I’ll admit it: the title hooked me.

Then, the premise: I love books that explore alternative possibilities, Sliding Doors style, especially ones with significant consequences, not just romantic ones.

What’s it about?

Joanna meets a man in a bar. He bothers her. She leaves, walking home alone. Then, she hears footsteps behind her. She’s sure it’s him. She turns, pushes him down some steps. He is motionless, face-down on the floor. Now what?

One version of Joanna calls 999. Of course. That’s what you do. But as she explains what happened to the police, she’s forced to face the reality of justice, judgement and the dreadful possibility that she made a mistake.

Another version of Joanna flees. It was just an accident. She was scared. She’s used to hiding from things – her Visa bill, for instance. But this is different and guilt hangs heavily over her, tempting her to self-destruction.

What will happen now?

What’s it like?

Compelling. Thoughtful. Sad. Joanna’s initial decision to push the man she thought was pursuing her cannot be remedied in either scenario, and the ripples from her subsequent choices spread wide amongst her family and friends. Along the way there are glimmers of salvation among the wreckage: how might Joanna’s arrest affect her relationship with her brother? What might she gain from being forced to take a long, hard look at who she is?

This is a genuinely engaging storyline which will have you questioning what you might do in Joanna’s position, especially as her paths diverge. I really enjoyed seeing how her different lives developed and how her friends and family responded. The details included about the criminal justice system are particularly interesting and really will make you think about the merits and purpose of it all, as well as our tendency to consider people guilty until / unless proven innocent.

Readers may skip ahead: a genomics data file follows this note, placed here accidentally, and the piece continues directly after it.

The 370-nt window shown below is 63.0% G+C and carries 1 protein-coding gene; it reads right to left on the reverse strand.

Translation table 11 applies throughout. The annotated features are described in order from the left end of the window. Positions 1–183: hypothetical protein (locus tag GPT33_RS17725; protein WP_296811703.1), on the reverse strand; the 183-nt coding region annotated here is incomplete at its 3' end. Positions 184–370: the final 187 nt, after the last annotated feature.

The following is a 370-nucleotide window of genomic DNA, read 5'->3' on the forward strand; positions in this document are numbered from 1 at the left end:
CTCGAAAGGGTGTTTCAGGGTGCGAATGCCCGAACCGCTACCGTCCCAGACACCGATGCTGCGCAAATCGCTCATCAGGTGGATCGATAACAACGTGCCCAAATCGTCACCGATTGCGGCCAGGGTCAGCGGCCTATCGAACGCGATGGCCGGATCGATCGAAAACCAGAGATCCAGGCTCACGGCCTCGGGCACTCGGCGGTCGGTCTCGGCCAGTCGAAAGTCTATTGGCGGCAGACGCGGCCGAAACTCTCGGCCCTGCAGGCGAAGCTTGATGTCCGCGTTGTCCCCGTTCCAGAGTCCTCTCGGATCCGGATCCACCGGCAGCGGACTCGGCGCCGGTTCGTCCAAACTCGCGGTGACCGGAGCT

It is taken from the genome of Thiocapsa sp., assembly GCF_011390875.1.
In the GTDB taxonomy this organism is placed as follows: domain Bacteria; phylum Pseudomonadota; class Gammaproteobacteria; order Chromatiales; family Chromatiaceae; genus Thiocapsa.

I also enjoyed the relevance of this story in light of the #metoo movement and the UK’s increasing awareness of everyday sexism. Surely Joanna’s initial reaction is understandable, even if it her subsequent dithering might appal more firm-minded readers. After all, as Laura asks: ‘What should you have done? Wait to be killed?’ ‘Apparently.’ Joanna agrees.

Final thoughts

In a split narrative like this one – where the story switches back and forth between ‘conceal’ and ‘reveal’ – what you’re really waiting for, as a reader, is the moment they coalesce again. That just seems to be the typical ending for this kind of story, and this is where McAllister disappoints. Having written a novel so focused on morality, ethics, justice and judgement, McAllister opts for an ending that shifts our focus and allows a warm, fuzzy feeling. I felt this was a little disappointing: a fuzzy ending after such a ‘real’ storyline…but then I like properly miserable endings!

That said, I did thoroughly enjoy the story and seeing how Joanna’s rather spineless character develops a backbone (even if much of that happens ‘offstage’). I shall certainly be keeping an eye out for McAllister’s future books.

‘Anything You Do Say’,
Gillian McAllister,
2018, Penguin, paperback